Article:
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9. 10.

98 EN Official Journal of the European Communities C 310/11

(98/C 310/11) WRITTEN QUESTION E-4068/97

by Daniela Raschhofer (NI) to the Commission
(14 January 1998)

Subject: Report of the Court of Auditors

The Annual Report of the Court of Auditors concerning the financial year 1996, volume I, contains a statement,
on page 351, second column, that there are doubts as to compliance with the rules for granting subsidies provided
for in Article A-304. In this connection reference is made to an association which regularly receives significant
funds from the Community budget.

Which association is being referred to here?

Who is the authorized representative of that association?

What projects were being subsidized?

What are the objects of that association?

What measures have been taken to put right the abuses noted in this case?

Have the misused funds been recovered?

Answer given by Mr Santer on behalf of the Commission

(10 March 1998)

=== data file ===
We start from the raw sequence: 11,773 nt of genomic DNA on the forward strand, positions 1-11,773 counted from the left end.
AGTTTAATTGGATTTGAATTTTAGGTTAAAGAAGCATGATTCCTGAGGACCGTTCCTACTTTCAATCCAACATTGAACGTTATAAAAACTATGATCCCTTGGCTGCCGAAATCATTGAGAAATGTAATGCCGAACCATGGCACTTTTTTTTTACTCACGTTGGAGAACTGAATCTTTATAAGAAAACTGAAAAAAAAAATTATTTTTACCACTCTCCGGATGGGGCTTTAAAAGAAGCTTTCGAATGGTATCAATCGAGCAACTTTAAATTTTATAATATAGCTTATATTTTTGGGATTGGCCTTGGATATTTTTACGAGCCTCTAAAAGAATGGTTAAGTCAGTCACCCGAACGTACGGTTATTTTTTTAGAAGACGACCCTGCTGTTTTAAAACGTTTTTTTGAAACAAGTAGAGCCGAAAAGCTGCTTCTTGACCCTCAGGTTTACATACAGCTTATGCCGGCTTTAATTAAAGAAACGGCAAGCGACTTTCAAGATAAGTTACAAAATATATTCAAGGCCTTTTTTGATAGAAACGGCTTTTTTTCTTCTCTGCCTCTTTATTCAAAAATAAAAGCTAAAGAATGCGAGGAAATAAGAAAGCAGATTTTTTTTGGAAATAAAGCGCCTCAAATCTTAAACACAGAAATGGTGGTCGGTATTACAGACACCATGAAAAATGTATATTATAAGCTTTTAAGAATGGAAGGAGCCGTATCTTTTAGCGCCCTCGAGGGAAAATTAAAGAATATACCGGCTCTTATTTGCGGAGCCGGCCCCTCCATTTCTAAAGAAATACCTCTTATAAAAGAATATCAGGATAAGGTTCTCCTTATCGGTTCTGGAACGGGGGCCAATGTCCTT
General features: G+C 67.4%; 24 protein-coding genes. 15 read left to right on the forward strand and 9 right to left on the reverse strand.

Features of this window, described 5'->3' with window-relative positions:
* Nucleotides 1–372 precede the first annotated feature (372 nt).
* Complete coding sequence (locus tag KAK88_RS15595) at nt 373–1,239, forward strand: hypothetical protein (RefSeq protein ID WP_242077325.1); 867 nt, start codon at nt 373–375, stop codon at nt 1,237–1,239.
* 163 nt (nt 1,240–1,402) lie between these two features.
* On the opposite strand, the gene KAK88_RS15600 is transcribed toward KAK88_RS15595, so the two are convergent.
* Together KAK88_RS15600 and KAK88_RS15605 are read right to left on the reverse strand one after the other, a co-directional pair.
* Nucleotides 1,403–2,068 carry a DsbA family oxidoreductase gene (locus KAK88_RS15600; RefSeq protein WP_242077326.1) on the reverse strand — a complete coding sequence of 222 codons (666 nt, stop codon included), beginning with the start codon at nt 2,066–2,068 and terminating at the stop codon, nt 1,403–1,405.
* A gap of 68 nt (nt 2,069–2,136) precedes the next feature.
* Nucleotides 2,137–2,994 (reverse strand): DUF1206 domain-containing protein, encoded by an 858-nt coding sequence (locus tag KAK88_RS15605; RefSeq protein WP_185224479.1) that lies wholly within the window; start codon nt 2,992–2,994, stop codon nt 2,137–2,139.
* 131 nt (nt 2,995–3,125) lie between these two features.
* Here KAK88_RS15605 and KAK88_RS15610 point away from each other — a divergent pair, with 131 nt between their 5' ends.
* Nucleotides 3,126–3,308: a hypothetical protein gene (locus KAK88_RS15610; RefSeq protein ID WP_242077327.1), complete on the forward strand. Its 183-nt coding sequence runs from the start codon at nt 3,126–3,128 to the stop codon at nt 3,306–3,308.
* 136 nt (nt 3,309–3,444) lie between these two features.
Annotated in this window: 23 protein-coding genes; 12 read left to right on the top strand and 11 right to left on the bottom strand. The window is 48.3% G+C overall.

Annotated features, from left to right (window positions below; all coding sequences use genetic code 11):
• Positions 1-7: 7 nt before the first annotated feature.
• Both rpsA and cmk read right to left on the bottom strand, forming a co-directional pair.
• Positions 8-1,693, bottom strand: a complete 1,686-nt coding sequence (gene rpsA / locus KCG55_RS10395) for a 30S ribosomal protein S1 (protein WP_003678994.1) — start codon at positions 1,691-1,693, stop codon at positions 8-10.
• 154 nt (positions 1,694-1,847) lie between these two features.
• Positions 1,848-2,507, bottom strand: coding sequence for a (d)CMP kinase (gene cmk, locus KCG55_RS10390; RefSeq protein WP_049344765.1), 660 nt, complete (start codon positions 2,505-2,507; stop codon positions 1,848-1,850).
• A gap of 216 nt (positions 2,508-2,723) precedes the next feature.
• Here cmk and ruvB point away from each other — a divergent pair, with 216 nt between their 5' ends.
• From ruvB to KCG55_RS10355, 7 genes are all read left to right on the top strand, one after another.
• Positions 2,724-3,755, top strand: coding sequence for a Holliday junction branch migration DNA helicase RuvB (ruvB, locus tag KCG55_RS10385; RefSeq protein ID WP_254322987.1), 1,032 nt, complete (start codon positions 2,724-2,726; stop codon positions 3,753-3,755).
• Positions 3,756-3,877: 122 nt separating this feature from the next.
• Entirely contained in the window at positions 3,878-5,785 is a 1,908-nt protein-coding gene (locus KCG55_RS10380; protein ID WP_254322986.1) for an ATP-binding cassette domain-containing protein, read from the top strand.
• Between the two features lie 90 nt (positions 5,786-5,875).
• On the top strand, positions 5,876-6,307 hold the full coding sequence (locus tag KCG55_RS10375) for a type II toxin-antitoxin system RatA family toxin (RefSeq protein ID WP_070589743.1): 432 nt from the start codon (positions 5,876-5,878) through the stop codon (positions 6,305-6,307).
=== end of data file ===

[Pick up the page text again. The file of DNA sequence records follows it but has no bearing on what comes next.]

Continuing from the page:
The association is the European Movement, International Secretariat. The President of the European Movement
is Mr Soares. The Secretary General is Mr Dastoli.

The grant is intended to cover the organisation’s programme of activities to promote the idea of European
integration and to enable it to act as a network resource for national organisations of the European Movement.

The Commission’s financial controller carried out audits of the organisation in 1996 and 1997 and is satisfied that
the situation has been put right. An amount of ECU 145 330 has been recovered and the grant specified by the
budget authority for 1998 is now ECU 300 000.

The Commission would point out that, as in many cases of recurring grants, the beneficiary and the amount are
specified as such in the budget by the budget authority.

(98/C 310/12) WRITTEN QUESTION E-4074/97

by Nikitas Kaklamanis (UPE) to the Commission
(14 January 1998)

Subject: Tobacco and tobacco growers

European tobacco production currently covers only about 25% of demand and any reduction thereof will simply
increase the already enormous volume of imports from third countries which already meet 75% of demand in the
European Union.

Current downward trends in EU tobacco production will have disastrous consequences for certain countries to
the south, in particular Greece, where 70 000 families engaged in tobacco growing and 400 000 people directly or
indirectly involved in the growing, processing, distribution and marketing of tobacco products will be faced with
the spectre of unemployment.

Tobacco is known to account for 13% of total agricultural exports from Greece. Clearly no alternative form of
agriculture production on small plots of land situated in less favoured regions could provide the families of
tobacco producers with sufficient income for them to continue working the land.